“Alteplase infusions to clear partially occluded central venous catheters appear to be as efficacious as alteplase dwells in critically ill children.” Ragsdale et al (2014).
Ragsdale, C.E., Oliver, M.R., Thompson, A.J. and Evans, M.C. (2014) Alteplase Infusion Versus Dwell for Clearance of Partially Occluded Central Venous Catheters in Critically Ill Pediatric Patients. Pediatric Critical Care Medicine. April 18th. .
OBJECTIVE: To evaluate the efficacy and safety of alteplase infusions and alteplase local instillations (dwells) to clear partially occluded central venous catheters in critically ill children.
DESIGN: Retrospective study.
SETTING: PICU in a single, tertiary care, academic children’s hospital.
PATIENTS: Retrospective review of the medical records of all critically ill pediatric patients less than 18 years old who received an alteplase infusion or dwell as the treatment for a partial central venous catheter occlusion. The typical infusion regimen was to administer 0.1 mg/kg of body weight (maximum, 2 mg/dose) of alteplase in 25 mL of 0.9% sodium chloride over 3 hours. The standard dwell was to administer and aspirate alteplase in a 1 mg/mL concentration as a fixed dose as ordered by the prescriber (maximum, 2 mg/dose). Efficacy was defined as documentation of positive blood return from the catheter. Radiology reports, nursing and physician documentation, and laboratory values were reviewed to assess for bleeding events.
MEASUREMENTS AND MAIN RESULTS: One hundred fifty occlusion events were included for analysis. Overall, 72 of 84 alteplase infusions (86%) and 53 of 66 alteplase dwells (80%) resulted in resolution of the lumen occlusion event as documented by positive blood return from the catheter after a maximum of two doses (p = 0.39). One major bleeding event occurred in each arm; both were deemed unlikely related to alteplase.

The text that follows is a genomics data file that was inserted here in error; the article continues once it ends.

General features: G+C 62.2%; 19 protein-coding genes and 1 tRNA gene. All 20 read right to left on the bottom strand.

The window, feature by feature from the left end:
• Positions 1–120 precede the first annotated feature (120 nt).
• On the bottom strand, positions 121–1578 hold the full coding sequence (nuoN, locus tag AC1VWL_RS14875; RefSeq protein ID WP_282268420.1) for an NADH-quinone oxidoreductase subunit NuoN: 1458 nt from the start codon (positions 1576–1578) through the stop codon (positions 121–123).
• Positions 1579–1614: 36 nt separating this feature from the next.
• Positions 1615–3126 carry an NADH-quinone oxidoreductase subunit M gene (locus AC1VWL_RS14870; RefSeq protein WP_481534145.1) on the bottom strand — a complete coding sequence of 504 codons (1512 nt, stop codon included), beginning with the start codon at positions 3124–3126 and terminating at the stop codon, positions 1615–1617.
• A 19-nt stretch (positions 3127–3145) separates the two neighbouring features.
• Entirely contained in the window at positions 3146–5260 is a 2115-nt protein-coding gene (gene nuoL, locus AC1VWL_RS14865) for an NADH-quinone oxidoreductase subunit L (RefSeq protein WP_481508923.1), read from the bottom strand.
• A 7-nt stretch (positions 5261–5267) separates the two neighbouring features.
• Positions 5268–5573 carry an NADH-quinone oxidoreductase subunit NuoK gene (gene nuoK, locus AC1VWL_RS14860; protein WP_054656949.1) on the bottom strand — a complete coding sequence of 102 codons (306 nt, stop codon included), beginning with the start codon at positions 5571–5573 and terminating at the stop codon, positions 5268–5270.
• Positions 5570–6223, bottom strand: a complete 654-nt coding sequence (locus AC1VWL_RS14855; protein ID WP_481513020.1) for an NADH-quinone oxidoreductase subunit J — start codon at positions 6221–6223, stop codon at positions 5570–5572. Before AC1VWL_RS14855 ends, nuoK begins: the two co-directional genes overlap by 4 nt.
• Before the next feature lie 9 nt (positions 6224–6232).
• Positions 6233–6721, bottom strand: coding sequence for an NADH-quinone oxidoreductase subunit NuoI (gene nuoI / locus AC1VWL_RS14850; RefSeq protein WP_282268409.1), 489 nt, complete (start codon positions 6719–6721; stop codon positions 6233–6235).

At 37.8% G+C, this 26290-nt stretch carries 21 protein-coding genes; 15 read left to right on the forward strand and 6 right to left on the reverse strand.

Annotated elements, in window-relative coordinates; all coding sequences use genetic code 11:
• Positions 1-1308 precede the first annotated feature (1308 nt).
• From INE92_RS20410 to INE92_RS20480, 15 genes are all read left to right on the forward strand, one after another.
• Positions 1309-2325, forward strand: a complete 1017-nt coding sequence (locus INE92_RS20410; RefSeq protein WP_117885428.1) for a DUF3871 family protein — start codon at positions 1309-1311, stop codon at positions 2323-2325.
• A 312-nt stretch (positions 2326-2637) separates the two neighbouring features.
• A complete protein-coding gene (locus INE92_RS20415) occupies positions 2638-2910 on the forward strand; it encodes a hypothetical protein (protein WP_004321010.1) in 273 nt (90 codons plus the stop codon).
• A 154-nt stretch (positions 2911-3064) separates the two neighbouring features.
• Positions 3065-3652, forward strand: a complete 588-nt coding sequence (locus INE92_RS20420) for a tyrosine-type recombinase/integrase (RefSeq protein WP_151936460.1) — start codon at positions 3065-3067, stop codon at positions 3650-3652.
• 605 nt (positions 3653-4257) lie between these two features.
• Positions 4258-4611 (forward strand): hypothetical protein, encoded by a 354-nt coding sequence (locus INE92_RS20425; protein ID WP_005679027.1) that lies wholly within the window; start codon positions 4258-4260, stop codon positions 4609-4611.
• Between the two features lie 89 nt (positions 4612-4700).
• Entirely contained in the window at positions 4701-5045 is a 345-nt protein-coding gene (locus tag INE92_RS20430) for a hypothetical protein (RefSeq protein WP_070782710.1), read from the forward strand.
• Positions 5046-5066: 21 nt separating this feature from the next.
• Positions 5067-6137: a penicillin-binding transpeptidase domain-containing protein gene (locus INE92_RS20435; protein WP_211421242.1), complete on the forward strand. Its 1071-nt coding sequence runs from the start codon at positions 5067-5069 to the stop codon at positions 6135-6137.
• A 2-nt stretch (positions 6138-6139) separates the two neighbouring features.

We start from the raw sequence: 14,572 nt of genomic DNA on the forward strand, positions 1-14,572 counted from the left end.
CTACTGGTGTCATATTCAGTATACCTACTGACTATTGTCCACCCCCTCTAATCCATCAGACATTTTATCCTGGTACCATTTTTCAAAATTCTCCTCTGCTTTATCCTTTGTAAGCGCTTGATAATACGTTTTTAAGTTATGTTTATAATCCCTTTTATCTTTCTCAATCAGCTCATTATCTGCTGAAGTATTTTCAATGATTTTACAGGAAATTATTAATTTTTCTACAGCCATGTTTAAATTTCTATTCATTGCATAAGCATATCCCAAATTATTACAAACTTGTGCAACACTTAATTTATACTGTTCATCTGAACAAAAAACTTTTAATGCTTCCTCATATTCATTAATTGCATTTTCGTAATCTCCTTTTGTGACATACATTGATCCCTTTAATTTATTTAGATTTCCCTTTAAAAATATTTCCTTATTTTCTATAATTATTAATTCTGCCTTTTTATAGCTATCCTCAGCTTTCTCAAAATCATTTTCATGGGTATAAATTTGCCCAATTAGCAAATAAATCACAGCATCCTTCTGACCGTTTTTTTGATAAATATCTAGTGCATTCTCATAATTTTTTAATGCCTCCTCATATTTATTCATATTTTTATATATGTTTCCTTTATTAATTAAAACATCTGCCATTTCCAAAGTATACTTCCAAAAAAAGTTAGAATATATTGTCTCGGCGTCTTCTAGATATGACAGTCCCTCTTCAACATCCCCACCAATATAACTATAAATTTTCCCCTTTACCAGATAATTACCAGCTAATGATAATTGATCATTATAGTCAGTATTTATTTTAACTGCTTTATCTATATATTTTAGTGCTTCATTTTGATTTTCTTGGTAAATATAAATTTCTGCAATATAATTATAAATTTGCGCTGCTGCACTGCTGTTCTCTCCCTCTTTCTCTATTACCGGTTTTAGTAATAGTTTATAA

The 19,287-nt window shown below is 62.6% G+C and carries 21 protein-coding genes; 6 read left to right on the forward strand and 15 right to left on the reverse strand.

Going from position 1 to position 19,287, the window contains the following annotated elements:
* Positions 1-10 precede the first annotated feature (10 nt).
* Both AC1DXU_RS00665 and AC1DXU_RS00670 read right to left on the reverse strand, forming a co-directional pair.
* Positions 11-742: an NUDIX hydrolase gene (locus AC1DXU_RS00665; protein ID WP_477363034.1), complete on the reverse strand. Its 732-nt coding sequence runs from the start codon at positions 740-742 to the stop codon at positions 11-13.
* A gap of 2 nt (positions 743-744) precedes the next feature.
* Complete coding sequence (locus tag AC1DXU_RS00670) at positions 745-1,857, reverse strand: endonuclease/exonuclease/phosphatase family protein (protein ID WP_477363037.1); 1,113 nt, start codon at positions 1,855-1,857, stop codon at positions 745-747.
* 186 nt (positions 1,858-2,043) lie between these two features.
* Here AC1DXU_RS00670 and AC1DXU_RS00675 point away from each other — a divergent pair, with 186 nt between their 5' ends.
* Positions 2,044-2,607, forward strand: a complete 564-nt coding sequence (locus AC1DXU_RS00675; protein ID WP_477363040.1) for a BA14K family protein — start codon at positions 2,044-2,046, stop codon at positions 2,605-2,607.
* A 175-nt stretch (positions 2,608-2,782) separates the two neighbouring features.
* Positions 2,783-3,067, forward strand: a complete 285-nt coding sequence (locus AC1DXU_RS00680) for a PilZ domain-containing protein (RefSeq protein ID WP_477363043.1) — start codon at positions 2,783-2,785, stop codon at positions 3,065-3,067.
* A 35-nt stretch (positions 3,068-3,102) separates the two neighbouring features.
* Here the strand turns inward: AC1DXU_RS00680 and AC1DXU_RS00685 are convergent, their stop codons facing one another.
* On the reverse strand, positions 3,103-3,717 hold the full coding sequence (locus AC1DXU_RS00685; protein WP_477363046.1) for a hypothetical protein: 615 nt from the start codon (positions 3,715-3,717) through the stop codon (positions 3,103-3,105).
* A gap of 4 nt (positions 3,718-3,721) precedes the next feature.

CONCLUSIONS: Alteplase infusions to clear partially occluded central venous catheters appear to be as efficacious as alteplase dwells in critically ill children. In occlusions treated with an infusion, more occlusions resolved in older and larger patients and in patients with catheters in place less than 7 days. In occlusions treated with a dwell, more occlusions resolved in smaller catheters. The safety profile for both infusions and dwells was acceptable for the pediatric critically ill population.
Other intravenous and vascular access resources that may be of interest (External links – IVTEAM has no responsibility for content).
- Guide for intravenous chemotherapy and associated vascular access devices from Macmillan.
- CancerUK IV chemotherapy information.